Poll Finds U.S. Adults Blame Drug Makers for Rising Prices, Oppose Administration’s Rebate Rule and See Value in PBMs
For Immediate Release
Contact: Jon Conradi
Washington, D.C. – The Campaign for Sustainable Rx Pricing (CSRxP) released a statement Thursday on a new national survey that found an overwhelming 84 percent of Americans want policymakers to focus on policies that crack down on Big Pharma, rather than measures targeting rebates. The survey, commissioned by CSRxP and conducted by Morning Consult, also shows Americans put blame for rising prescription drug prices at the feet of Big Pharma, believe pharmacy benefit managers (PBMs) play a key role in the system and oppose the Administration’s proposed Rebate Rule.
“The American people see through the blame game and rightly lay responsibility for rising drug prices at the feet of Big Pharma,” said CSRxP executive director Lauren Aronson. “Americans understand the price gouging of brand name drug makers is a primary driver of higher overall health care costs and has generated a crisis for American patients struggling to afford their medications.”
“This survey confirms Americans don’t want policymakers to be sidetracked by Big Pharma’s blame game targeting PBMs and rebates,” Aronson continued. “U.S. adults are deeply concerned with the projected impacts of the Administration’s proposed Rebate Rule and oppose its implementation by a nearly 30-point margin.”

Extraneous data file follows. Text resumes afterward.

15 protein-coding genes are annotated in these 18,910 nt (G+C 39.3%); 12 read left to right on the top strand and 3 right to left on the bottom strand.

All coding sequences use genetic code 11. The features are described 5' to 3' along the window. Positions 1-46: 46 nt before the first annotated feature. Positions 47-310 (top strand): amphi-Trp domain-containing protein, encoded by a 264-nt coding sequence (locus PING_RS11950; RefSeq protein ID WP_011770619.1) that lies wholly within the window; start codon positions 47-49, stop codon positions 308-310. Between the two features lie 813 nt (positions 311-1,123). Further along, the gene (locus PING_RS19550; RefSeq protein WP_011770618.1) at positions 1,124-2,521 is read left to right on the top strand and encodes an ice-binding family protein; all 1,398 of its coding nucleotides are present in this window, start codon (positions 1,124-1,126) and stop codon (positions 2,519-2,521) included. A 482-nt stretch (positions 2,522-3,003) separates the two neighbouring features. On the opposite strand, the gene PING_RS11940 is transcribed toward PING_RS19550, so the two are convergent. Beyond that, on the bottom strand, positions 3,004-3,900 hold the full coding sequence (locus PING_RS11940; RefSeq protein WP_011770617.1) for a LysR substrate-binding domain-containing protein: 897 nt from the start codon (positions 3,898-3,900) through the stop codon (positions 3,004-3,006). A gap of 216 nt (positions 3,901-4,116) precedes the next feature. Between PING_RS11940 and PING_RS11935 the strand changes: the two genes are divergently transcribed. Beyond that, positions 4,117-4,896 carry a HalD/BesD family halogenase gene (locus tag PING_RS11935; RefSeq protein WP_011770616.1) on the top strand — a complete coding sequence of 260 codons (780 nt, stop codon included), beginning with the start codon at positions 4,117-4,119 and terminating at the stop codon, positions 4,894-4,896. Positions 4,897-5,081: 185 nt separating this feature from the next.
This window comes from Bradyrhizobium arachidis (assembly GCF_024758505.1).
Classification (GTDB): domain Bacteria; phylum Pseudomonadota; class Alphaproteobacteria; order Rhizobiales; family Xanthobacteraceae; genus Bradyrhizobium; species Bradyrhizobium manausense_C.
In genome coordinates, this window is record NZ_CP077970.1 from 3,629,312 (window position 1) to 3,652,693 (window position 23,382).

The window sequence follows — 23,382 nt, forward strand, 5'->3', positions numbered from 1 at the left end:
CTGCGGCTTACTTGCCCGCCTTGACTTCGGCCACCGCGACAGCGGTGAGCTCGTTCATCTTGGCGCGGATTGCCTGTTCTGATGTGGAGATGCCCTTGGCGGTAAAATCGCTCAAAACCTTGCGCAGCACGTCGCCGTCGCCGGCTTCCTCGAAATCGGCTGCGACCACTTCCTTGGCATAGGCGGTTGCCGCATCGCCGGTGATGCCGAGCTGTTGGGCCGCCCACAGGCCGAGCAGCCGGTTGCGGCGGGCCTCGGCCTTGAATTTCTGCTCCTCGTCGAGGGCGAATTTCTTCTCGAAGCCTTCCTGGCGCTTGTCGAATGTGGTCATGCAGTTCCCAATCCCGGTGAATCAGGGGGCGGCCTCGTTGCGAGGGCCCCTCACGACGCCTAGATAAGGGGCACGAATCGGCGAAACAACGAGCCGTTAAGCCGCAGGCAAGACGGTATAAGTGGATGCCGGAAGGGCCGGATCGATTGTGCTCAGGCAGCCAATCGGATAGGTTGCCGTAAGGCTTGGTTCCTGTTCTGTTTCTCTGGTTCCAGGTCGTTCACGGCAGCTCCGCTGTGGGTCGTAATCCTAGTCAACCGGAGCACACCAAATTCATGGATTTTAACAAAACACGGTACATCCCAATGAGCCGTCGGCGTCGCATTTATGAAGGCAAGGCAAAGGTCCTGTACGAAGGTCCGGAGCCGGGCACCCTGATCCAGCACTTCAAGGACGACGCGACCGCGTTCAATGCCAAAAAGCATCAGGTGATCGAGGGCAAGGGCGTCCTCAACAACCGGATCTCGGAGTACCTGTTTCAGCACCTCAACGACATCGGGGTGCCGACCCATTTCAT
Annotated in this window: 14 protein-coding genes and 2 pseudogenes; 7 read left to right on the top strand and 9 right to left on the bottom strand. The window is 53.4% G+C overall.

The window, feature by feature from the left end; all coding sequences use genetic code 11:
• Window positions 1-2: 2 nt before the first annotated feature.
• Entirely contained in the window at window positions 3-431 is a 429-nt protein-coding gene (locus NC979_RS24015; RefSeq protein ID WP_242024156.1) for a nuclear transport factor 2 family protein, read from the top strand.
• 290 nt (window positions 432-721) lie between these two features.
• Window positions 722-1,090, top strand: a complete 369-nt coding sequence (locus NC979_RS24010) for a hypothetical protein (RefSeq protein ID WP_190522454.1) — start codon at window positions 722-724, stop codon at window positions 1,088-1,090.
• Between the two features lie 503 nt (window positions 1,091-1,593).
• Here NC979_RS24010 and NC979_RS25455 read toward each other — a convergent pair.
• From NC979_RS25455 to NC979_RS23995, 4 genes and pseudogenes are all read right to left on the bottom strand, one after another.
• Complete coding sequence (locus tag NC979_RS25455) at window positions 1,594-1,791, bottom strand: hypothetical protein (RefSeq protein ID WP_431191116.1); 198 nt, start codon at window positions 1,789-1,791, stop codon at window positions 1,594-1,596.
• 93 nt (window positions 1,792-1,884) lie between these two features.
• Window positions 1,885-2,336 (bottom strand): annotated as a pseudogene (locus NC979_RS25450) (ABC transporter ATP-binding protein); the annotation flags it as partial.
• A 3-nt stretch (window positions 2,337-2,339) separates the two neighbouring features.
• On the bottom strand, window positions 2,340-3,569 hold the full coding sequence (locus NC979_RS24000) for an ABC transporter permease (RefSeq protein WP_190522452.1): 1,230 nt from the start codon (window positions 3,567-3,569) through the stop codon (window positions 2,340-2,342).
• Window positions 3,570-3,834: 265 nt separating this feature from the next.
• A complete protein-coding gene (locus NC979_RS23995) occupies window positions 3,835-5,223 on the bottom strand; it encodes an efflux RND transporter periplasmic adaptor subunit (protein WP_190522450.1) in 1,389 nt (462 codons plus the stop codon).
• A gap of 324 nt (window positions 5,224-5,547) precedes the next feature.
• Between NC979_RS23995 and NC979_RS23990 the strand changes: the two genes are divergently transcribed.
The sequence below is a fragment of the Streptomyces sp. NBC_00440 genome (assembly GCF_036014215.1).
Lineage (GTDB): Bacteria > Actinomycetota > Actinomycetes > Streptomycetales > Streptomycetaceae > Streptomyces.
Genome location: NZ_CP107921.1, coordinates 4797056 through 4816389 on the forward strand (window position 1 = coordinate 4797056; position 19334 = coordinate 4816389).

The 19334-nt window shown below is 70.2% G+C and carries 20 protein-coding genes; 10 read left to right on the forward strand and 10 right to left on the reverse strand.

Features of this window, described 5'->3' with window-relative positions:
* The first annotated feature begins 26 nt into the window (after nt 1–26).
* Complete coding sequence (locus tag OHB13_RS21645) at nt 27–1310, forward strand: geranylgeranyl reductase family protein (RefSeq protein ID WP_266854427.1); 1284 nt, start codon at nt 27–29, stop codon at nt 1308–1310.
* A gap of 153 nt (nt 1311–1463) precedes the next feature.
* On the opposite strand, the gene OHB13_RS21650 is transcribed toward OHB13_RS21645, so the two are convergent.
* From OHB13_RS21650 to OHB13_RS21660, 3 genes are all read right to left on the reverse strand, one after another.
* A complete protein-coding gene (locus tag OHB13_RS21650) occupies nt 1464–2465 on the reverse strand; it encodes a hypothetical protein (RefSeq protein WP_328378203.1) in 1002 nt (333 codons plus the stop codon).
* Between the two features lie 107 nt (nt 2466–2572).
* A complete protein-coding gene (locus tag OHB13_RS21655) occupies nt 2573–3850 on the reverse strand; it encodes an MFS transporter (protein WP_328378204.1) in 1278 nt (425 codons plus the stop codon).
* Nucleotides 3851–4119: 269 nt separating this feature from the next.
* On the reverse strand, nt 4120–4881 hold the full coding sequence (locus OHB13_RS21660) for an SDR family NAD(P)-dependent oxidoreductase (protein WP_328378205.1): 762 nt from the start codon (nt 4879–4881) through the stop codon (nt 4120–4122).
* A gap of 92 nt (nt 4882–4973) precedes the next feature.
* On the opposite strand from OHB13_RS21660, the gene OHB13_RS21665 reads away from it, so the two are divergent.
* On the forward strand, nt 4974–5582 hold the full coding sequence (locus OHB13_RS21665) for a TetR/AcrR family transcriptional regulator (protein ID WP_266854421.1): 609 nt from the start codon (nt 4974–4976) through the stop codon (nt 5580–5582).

“Americans from across traditional divides overwhelmingly agree Washington should focus on solutions that crack down on the anti-competitive practices and price gouging of Big Pharma,” Aronson said.
Key takeaways from the Morning Consult survey include:
Americans Want Policymakers to Focus on Holding Big Pharma Accountable
Americans Blame Big Pharma for Rising Prescription Drug Prices
Americans Oppose the Administration’s Proposed Rebate Rule
Three in Four U.S. Adults Think PBMs Play an Important Role
The poll was conducted by Morning Consult from May 21-23, 2019, among a national sample of 2,201 U.S. adults. The interviews were conducted online and the data were weighted to approximate a target sample of adults based on age, race/ethnicity, gender, educational attainment, and region. Results from the full survey have a margin of error of plus or minus 2 percentage points.
A Morning Consult summary of the survey can be found HERE.